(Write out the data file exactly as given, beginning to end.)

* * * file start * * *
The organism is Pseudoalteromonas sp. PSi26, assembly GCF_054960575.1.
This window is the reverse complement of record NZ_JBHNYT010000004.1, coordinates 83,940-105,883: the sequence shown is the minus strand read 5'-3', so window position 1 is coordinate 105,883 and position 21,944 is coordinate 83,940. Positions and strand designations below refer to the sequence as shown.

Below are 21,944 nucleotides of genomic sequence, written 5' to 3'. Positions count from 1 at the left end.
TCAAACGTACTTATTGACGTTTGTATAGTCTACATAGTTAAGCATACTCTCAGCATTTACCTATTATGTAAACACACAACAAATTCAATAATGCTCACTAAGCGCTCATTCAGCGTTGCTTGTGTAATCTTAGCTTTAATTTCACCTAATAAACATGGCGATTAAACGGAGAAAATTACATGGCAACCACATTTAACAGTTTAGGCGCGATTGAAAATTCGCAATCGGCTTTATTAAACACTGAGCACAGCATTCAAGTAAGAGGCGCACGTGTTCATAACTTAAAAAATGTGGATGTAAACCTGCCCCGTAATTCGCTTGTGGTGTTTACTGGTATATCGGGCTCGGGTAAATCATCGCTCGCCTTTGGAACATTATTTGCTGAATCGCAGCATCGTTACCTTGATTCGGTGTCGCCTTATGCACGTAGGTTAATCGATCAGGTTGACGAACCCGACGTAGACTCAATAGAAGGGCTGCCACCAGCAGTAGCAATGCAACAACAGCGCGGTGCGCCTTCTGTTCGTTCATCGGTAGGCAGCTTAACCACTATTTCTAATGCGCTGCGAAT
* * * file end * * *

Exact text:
The organism is Pseudoalteromonas sp. PSi26, assembly GCF_054960575.1.
This window is the reverse complement of record NZ_JBHNYT010000004.1, coordinates 83,940-105,883: the sequence shown is the minus strand read 5'-3', so window position 1 is coordinate 105,883 and position 21,944 is coordinate 83,940. Positions and strand designations below refer to the sequence as shown.

Below are 21,944 nucleotides of genomic sequence, written 5' to 3'. Positions count from 1 at the left end.
TCAAACGTACTTATTGACGTTTGTATAGTCTACATAGTTAAGCATACTCTCAGCATTTACCTATTATGTAAACACACAACAAATTCAATAATGCTCACTAAGCGCTCATTCAGCGTTGCTTGTGTAATCTTAGCTTTAATTTCACCTAATAAACATGGCGATTAAACGGAGAAAATTACATGGCAACCACATTTAACAGTTTAGGCGCGATTGAAAATTCGCAATCGGCTTTATTAAACACTGAGCACAGCATTCAAGTAAGAGGCGCACGTGTTCATAACTTAAAAAATGTGGATGTAAACCTGCCCCGTAATTCGCTTGTGGTGTTTACTGGTATATCGGGCTCGGGTAAATCATCGCTCGCCTTTGGAACATTATTTGCTGAATCGCAGCATCGTTACCTTGATTCGGTGTCGCCTTATGCACGTAGGTTAATCGATCAGGTTGACGAACCCGACGTAGACTCAATAGAAGGGCTGCCACCAGCAGTAGCAATGCAACAACAGCGCGGTGCGCCTTCTGTTCGTTCATCGGTAGGCAGCTTAACCACTATTTCTAATGCGCTGCGAAT